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View Full Version : Bad dealers aside, is shooting in Ca doomed and why?


Ubergeek
12-15-2006, 11:36 AM
... the title of that post on dealers who charge too much in transfer fees has got me wondering.

I get the impression that the shooting sports have been in decline here (since I started shooting several decades ago - with fewer gun shops, and fewer sporting goods stores carrying firearms). To a limited extent, I blame legislation, but to a greater extent - the cultural shift in America.

What say all of you?

hoffmang
12-15-2006, 11:49 AM
I think the OLL craze has done a lot to re-invigorate shooting in CA. I've personally gotten 3 people into owning and shooting rifles who hadn't been before all of this.

One has become a nut (he hates moles) and frequents this board :D

-Gene

DB2
12-15-2006, 12:04 PM
Change of culture.

No so much anti- view of firearms, but a non believer point of view. Alot of people anymore don't believe guns are necessary, in a hunting,sporting or a defensive way. Therefore they don't teach there children about them or show them any interested about them. My Dad is a Vietnam Vet, But he never took me out shooting when I was young, and only taught me "don't touch guns in the house". Now he's always wanting to see what I have aquired. Unless one gains an interest in firearms and wants to keep it as a hobby, I almost feel they (firearms) are forgotten about.

And today in this age, how many people have time to pick up a new hobby?

Corky43
12-15-2006, 1:21 PM
I agree with that DB2. My father did the same with me, here they are, see them! Now, don't touch them unless you ask. Being around guns prevented me from falling into the ignorant trap that Non-gun owners fall into.

I personally have made it a point to introduce new friends and acquaintances to shooting as soon as they know I am a shooter. Taking them out to our range and having them plink at swingers with 22s goes a lot farther than trying to argue the merits of gun ownership.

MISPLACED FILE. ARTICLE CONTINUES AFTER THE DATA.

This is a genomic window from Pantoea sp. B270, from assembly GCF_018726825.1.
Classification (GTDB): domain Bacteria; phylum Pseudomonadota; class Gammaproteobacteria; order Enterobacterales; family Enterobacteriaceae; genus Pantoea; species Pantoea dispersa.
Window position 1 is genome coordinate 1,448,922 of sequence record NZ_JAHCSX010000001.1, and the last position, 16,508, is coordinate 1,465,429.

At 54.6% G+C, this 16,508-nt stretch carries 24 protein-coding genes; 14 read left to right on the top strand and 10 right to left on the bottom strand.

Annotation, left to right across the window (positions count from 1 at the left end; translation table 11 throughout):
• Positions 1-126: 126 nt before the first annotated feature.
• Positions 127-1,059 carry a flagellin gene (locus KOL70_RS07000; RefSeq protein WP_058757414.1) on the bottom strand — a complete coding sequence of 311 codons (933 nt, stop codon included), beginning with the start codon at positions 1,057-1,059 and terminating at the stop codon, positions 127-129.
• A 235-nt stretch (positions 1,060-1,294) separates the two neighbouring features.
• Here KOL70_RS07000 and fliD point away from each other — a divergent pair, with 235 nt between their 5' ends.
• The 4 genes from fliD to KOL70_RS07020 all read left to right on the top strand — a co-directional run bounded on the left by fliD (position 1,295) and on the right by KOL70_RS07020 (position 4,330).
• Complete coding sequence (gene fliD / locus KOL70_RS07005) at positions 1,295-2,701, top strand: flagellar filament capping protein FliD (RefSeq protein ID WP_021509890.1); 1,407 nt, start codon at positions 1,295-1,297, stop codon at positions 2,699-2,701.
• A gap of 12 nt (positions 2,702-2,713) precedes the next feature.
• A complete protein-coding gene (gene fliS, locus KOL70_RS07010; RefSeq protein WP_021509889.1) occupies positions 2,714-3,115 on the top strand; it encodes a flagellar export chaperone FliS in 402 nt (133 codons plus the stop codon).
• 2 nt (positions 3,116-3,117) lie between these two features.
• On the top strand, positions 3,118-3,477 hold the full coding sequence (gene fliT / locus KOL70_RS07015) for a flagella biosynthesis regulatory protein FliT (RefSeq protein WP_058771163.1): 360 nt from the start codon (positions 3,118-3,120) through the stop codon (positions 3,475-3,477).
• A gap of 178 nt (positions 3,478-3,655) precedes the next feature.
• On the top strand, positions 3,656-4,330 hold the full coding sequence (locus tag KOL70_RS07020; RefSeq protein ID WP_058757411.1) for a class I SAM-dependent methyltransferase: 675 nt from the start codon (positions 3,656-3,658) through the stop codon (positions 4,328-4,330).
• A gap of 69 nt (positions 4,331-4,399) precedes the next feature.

I am a dedicated member of the Boy Scouts and I am always introducing new scouts to shooting. They in turn discuss their experience at school and to their friends. I can recall 4 specific instances where new scouts were recruited by other scouts through discussions about being able to shoot guns, Archery, Fishing etc.

My bottom line is that I may or may not Need guns, but I want them and enjoy shooting. I steer wide from conversations where the topic is self-defense and guns. Its a loosing conversation with those that are ignorant.

jumbopanda
12-15-2006, 2:32 PM
I'd give the private ownership of firearms 50 more years, and that's me being VERY optimistic...

With all the talk of international gun control and so many anti-gun people in this country, I don't know much longer we can hold out. And it's not just a matter of democrats vs. republicans either, since there are many anti-gun republicans (take Rudy Guliani for example). I also blame the whole "gangsta" and mall-ninja culture that seems to be so popular today. Irresponsible firearms use gives all gun-owners a bad name.

I hope I'm wrong though...

johnny_22
12-15-2006, 2:38 PM
At the ones I have attended, they are always full, and no one leaves hating guns and shooting.

As long as we encourage potential shooters to take the classes to learn, the sport in California will survive. The instructors I have had and seen have incredible patience; just what the new shooter needs.

Turbinator
12-16-2006, 7:23 AM
I personally have made it a point to introduce new friends and acquaintances to shooting as soon as they know I am a shooter. Taking them out to our range and having them plink at swingers with 22s goes a lot farther than trying to argue the merits of gun ownership.